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On a public street near Westminster Abbey, two Grooms (workers) cover the ground with rushes in preparation for the new king's procession.
Falstaff, Shallow, Pistol, Bardolph, and the Page stand on the street so they can watch the newly crowned king as he makes his way through the streets of London. Falstaff brags to his pals that Hal will give him a special look as he passes by.
Falstaff also wishes he had time to have some new clothes made but, he reasons that his presence will be enough to show his support of Hal.
Pistol informs Falstaff that Doll Tearsheet and Mistress Quickly have been imprisoned and Falstaff brags that he'll set them free them.
King Henry V enters with his retinue (Prince John, Clarence, Gloucester, the Lord Chief Justice and some other important men).
When Falstaff spots the king he shouts "God save thy grace, King Hal, my royal Hal!"
Hal ignores him and Falstaff tries again: "God save thee, my sweet boy!"
Hal turns to his main man, the Lord Chief Justice, and tells him to deal with the foolish old man that's trying to talk to the king. (Ouch.)
The LCJ turns to Falstaff and asks him what he thinks he's doing – Falstaff's got no business trying to speak to the king.
Falstaff ignores the LCJ and addresses Hal again: "My king, my Jove, I speak to thee my heart!"
Then, in one of the most painful moments of the play, Hal turns to Falstaff and says "I know thee not, old man. Fall to thy prayers."
Hal continues to deliver a speech about how Falstaff shouldn't presume to know him – Hal's no longer a wild boy. Now that he's king, he's "turned away from [his] former self," which means that Falstaff is no longer fit company.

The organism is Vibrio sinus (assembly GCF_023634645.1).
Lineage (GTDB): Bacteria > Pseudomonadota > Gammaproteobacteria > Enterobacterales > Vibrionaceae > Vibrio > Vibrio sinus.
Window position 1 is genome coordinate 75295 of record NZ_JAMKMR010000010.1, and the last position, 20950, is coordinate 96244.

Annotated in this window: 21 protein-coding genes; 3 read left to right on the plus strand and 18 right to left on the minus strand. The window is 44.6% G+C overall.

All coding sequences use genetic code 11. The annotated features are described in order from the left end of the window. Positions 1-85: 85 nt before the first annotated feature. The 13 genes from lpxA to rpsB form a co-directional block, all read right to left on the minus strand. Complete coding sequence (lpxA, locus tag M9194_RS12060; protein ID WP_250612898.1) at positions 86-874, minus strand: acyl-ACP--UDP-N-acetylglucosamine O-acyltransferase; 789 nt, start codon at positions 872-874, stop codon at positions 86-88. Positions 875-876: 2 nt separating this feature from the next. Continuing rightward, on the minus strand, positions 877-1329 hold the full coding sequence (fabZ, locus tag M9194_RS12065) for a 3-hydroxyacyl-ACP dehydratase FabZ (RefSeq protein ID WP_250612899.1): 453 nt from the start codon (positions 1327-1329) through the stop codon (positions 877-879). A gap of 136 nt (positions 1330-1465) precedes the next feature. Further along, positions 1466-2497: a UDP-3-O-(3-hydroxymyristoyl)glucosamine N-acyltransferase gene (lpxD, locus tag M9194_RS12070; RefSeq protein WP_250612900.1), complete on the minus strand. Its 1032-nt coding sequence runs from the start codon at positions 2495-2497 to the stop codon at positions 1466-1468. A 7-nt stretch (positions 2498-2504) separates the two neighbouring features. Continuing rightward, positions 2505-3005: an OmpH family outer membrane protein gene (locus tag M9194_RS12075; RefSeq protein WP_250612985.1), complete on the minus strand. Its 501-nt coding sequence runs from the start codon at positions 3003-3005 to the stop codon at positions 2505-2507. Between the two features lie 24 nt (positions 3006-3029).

Hal then banishes Falstaff, "on pain of death," and orders him to stay ten miles away from him.
As Hal turns and moves on, Falstaff tries to play off the insult. He tells Justice Shallow that Hal had to act that way in public but he'll probably send for Falstaff privately.
Apparently, Falstaff has borrowed some money from Justice Shallow and has promised him some kind of advancement in the king's service. Since it doesn't look like that's going to happen any time soon, Shallow asks for his money back. Falstaff, of course, doesn't have it.
Just then, the Lord Chief Justice enters with some officers and commands them to take Falstaff and all his cronies to Fleet Prison in London. Falstaff objects and the LCJ dismisses him, saying that he'll deal with Falstaff later.
As the men are escorted to prison, Prince John and the LCJ are left alone on stage. Prince John says he's happy about Hal's decision. Hal has made private arrangements to ensure that Falstaff and the others will be well provided for but, they're banished until they can shape up. (That's not likely to happen soon so it looks like Falstaff's banished forever.)
Prince John also notes that Hal has called Parliament to order and predicts that before the year is over, English soldiers will be fighting on French soil. (Hmm. Sounds like there's going to be a sequel to this play…)